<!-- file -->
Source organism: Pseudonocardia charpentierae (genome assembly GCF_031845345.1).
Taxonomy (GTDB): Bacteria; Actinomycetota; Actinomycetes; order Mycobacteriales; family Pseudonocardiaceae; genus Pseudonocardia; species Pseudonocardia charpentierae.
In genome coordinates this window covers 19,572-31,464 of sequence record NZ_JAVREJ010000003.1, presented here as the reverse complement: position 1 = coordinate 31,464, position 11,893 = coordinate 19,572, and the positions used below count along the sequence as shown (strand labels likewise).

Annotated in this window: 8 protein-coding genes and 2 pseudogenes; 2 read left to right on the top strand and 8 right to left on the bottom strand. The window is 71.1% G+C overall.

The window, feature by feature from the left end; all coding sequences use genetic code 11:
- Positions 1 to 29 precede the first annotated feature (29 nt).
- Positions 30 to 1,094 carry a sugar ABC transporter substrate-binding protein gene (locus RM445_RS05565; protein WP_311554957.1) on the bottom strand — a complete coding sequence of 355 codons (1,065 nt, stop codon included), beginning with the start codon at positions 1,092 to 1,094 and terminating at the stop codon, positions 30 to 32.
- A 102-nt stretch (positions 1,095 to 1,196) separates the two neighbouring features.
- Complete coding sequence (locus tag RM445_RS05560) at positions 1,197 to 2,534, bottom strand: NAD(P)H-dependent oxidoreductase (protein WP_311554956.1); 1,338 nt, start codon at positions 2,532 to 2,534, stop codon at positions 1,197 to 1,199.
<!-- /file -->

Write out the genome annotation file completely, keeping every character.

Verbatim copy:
Source organism: Pseudonocardia charpentierae (genome assembly GCF_031845345.1).
Taxonomy (GTDB): Bacteria; Actinomycetota; Actinomycetes; order Mycobacteriales; family Pseudonocardiaceae; genus Pseudonocardia; species Pseudonocardia charpentierae.
In genome coordinates this window covers 19,572-31,464 of sequence record NZ_JAVREJ010000003.1, presented here as the reverse complement: position 1 = coordinate 31,464, position 11,893 = coordinate 19,572, and the positions used below count along the sequence as shown (strand labels likewise).

Annotated in this window: 8 protein-coding genes and 2 pseudogenes; 2 read left to right on the top strand and 8 right to left on the bottom strand. The window is 71.1% G+C overall.

The window, feature by feature from the left end; all coding sequences use genetic code 11:
- Positions 1 to 29 precede the first annotated feature (29 nt).
- Positions 30 to 1,094 carry a sugar ABC transporter substrate-binding protein gene (locus RM445_RS05565; protein WP_311554957.1) on the bottom strand — a complete coding sequence of 355 codons (1,065 nt, stop codon included), beginning with the start codon at positions 1,092 to 1,094 and terminating at the stop codon, positions 30 to 32.
- A 102-nt stretch (positions 1,095 to 1,196) separates the two neighbouring features.
- Complete coding sequence (locus tag RM445_RS05560) at positions 1,197 to 2,534, bottom strand: NAD(P)H-dependent oxidoreductase (protein WP_311554956.1); 1,338 nt, start codon at positions 2,532 to 2,534, stop codon at positions 1,197 to 1,199.